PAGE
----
Last year was a strong one for European equities, with small caps the standout performers.
In the 12 months to the end of November, the average European equity fund returned 25% compared with 22% from its rivals in the global equities sector.
Small caps did even better, with the typical European small and mid cap fund up 34%, against 31% for their global counterparts.
In tandem, investors rediscovered their enthusiasm for Europe. In the year to November 2013 (the latest month for which statistics are available), a net £10.3 billion flowed into European equity funds, according to the Investment Management Association (IMA).
This contrasts with the £2.8 billion they attracted through the prior year. IMA European funds now contain £45 billion, a tenth of all the money held in open-ended equity products.
So 2013 should, then, have been a vintage year for the small cap-focused Baring Europe Select Trust.
In one sense, it was. Managed by Citywire A-rated Nicholas Williams and Colin Riddles, it swelled in size through the year from around £400 million to just shy of £1 billion.
‘Last year there was a very obvious shift in sentiment towards people liking Europe,’ Riddles said.
Performance, however, lagged the benchmark, although it has beaten its peer group. In the year to the end of November, Baring Europe Select produced 32.6% while the Euromoney Smaller European Companies ex UK index surged by 41.6%.
‘Last year was quite painful as people were buying anything,’ Riddles admitted.
However, the fund’s longer-term record remains impressive, showing an annualised return of 14% over the past three years compared with the index’s 10.9%.
But if 2013 saw a rising tide lift all boats, Riddles thinks 2014 will have a very different hue.
‘Last year was very broad brush. You just wanted to be in European small caps,’ he explained. ‘This year will see more profit warnings.’
A particular area of concern for him is Spain, where he was astounded that last year some companies’ earnings halved while their share price doubled.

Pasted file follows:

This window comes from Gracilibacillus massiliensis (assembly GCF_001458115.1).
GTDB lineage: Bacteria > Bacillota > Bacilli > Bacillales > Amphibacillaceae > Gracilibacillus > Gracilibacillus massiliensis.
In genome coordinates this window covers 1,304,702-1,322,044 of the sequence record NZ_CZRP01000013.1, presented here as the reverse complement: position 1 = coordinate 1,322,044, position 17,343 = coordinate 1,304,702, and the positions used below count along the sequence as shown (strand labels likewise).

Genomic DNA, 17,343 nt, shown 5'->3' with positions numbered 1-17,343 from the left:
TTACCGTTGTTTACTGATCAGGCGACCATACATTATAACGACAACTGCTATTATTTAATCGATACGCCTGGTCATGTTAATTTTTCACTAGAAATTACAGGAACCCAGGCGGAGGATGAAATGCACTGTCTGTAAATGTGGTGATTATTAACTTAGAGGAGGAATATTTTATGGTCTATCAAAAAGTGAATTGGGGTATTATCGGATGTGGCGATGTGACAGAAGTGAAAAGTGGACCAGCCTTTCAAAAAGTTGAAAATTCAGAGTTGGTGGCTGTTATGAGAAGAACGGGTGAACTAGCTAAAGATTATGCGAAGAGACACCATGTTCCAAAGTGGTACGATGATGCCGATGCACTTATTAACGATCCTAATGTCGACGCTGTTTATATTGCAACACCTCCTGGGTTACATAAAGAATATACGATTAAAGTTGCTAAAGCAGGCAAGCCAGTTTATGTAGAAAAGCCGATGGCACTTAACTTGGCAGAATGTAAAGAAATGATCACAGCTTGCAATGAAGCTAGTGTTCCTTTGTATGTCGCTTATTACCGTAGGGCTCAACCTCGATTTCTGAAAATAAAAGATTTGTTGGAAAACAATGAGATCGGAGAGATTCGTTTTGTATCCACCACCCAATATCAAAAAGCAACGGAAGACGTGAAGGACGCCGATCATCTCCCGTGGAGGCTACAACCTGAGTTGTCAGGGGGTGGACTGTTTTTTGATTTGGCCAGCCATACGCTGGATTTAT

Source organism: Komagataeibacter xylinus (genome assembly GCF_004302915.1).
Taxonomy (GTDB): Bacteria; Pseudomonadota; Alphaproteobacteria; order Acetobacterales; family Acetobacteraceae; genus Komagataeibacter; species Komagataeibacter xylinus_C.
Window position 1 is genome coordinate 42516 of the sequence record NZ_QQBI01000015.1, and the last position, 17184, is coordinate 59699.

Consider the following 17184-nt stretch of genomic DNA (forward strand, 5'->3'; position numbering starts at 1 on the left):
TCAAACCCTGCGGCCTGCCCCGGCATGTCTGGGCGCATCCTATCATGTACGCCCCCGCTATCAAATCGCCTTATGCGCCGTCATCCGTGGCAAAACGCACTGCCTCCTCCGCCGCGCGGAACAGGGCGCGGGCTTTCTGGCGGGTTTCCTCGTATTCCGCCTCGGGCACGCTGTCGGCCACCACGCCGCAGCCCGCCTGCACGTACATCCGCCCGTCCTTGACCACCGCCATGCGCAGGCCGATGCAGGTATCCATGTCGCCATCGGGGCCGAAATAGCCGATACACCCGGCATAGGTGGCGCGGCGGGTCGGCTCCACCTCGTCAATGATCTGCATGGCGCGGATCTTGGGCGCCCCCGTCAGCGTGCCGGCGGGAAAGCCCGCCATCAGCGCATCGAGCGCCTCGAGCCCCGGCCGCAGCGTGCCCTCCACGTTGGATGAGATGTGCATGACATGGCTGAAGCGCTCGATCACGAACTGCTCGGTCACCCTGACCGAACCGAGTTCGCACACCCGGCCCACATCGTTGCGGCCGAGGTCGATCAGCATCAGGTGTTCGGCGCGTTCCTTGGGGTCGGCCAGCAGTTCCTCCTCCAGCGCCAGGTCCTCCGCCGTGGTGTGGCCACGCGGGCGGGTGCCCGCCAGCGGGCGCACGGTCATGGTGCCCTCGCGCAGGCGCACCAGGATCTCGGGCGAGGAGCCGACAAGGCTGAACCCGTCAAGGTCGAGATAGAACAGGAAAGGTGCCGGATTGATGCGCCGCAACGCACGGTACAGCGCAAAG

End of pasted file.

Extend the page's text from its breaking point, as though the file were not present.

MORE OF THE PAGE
The indicative country exposure for Baring's recently launched European Opportunities fund has Spain at a 2.3% underweight relative to its benchmark MSCI Europe Small Cap index.
Riddles nonetheless pragmatically holds the Spanish stock exchange in his portfolio, which he remarks has benefited from the bounce in local stocks.
The process Williams and Riddles employ identifies firms that can upgrade their earnings estimates, whether via self-help, acquisitions or an improving economic outlook. Of those that make the portfolio, the duo expects a 40% upside to the share price.
The difficulty in the current environment is that earnings estimates are quite elevated. Riddles reports a market consensus expectation of 10% profit growth for UK small caps this year and 20% for their cousins across the Channel.
‘Companies need to deliver now. The companies have to justify their share prices,’ he said.
He doubts every firm buoyed by the European rally will be able to achieve this, which gives him confidence his funds’ relative performance will turn around in the months ahead.
‘We have 7,000 companies to choose from, so we don’t need to take stupid individual risks.’
So what has made the cut? From that universe of 7,000, Riddles and Williams have whittled down a portfolio of around 100.
One of their highest conviction calls at the moment is Intrum Justitia, a Swedish debt collector. In 2009 the company appointed Lars Wollung as chief, who set about focusing the then broad provider of financial services on a core competency. ‘He realised it was a very good company at collecting debts from other people,’ Riddles said.
Wollung developed the internal division and transformed Intrum Justitia into a pan-European group that acts on behalf of giants such as Nordea and Vodafone. Intrum Justitia is buying distressed debt for 10 cents in the euro, and posting a return on equity of around 20%.
Over the past year its share price has soared by 81%. ‘The environment was right. There was lots of business to pick up and it was in the right place to do so,’ said Riddles.
Among UK small caps, one of the pair’s top picks at the moment is packager DS Smith. It bought a Swedish rival in 2012, and is now reaping the benefits of cost synergies.
Its share price is up 62% over the past year, and Riddles is now looking for organic growth. ‘What we are hoping for now is a little bit of economic help,’ he said. DS Smith’s emphasis on the domestic consumer makes well positioned for the UK’s nascent recovery.